Building codes require the use of Type X drywalls for certain applications, but not others. But building codes are not a high bar. They just define the minimum standard a building must meet without being illegal or unsafe. Rather than saving a few bucks and handling lightweight drywall, we thought of Type X drywall throughout the building as cheap insurance.

That isn’t enough to convince you? Well, here is another reason: Because Type X drywall is denser than regular drywall, it has a higher mass which provides better sound absorption. In short, it has some cool features that I wanted to quietly mention.

Even though I was still lugging around 86 pound drywall sheets, the job got a lot easier once I moved from the staircase to the remaining rooms on the 2nd floor.

And this is a perfect point to stop the time lapse. Before I keep going with the drywall installation, we will pause for a minute to talk about another magic material that provides fire protection, sound proofing, and thermal insulation. Stay tuned.

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Drywall staircase

Insulating the staircase was fairly effortless because the rock wool doesn’t weigh much.

That can’t be said for the fire rated 5/8 inch drywall. Lifting and lugging an 86 pound, four by ten foot sheet quickly turns into a workout. Plus navigating the various elevation changes in the narrow staircase requires a real balancing act.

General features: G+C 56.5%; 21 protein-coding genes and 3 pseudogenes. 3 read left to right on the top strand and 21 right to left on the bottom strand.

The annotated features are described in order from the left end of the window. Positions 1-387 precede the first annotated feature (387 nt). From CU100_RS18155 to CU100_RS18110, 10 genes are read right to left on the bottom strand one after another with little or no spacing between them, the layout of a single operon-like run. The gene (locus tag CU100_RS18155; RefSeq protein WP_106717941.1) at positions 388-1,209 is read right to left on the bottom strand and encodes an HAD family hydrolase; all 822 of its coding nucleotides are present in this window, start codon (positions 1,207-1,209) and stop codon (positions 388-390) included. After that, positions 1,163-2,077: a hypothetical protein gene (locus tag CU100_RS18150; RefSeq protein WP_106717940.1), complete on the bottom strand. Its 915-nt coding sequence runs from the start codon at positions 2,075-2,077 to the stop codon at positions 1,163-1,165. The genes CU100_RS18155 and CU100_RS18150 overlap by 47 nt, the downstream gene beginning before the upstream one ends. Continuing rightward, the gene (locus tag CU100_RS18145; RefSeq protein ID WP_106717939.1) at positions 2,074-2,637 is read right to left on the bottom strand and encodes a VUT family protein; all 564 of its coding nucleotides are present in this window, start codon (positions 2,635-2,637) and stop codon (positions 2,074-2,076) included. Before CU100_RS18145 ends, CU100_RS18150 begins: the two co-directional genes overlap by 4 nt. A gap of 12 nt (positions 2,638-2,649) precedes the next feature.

But I was lucky. I had Rubani’s muscle and mind power that helped me to maneuver the sheets into place. And while Rubani made sure they were straight and stationary, I could focus on keeping my fingers out of the way, maintaining my balance, and fastening the sheets to the framing.

The tool that we couldn’t do without was our multi-positioning ladder, which we put up on the stairs along with a scaffolding board. What also helped was avoiding looking down…

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2nd floor ceiling drywall

Let’s switch gears from bathroom topics to drywall.

A while back, we completed the last framing tasks on the 2nd floor unit. That was followed by the installation of the various utilities such as the DWV system, the 2nd floor plumbing, including the on demand hot water pump, the ventilation system, and most recently the electrical metallic tubing (EMT) installation.

In short, we were ready to put up drywall, starting with the ceiling.

What was different this time round, if compared to the basement and 1st floor unit, was that we didn’t have to deal with sound management issues. Because there is no other apartment above the 2nd floor, and the ceiling joists of the 2nd floor are independent from the roof joists, there was no need to address impact transmission controls, i.e. furring strips and sound clips.

What has remained the same is my appreciation for a drywall lift. I used it the first time in the basement unit, and again on the 1st floor. This bulky gadget makes a ceiling installation feel like a cake walk!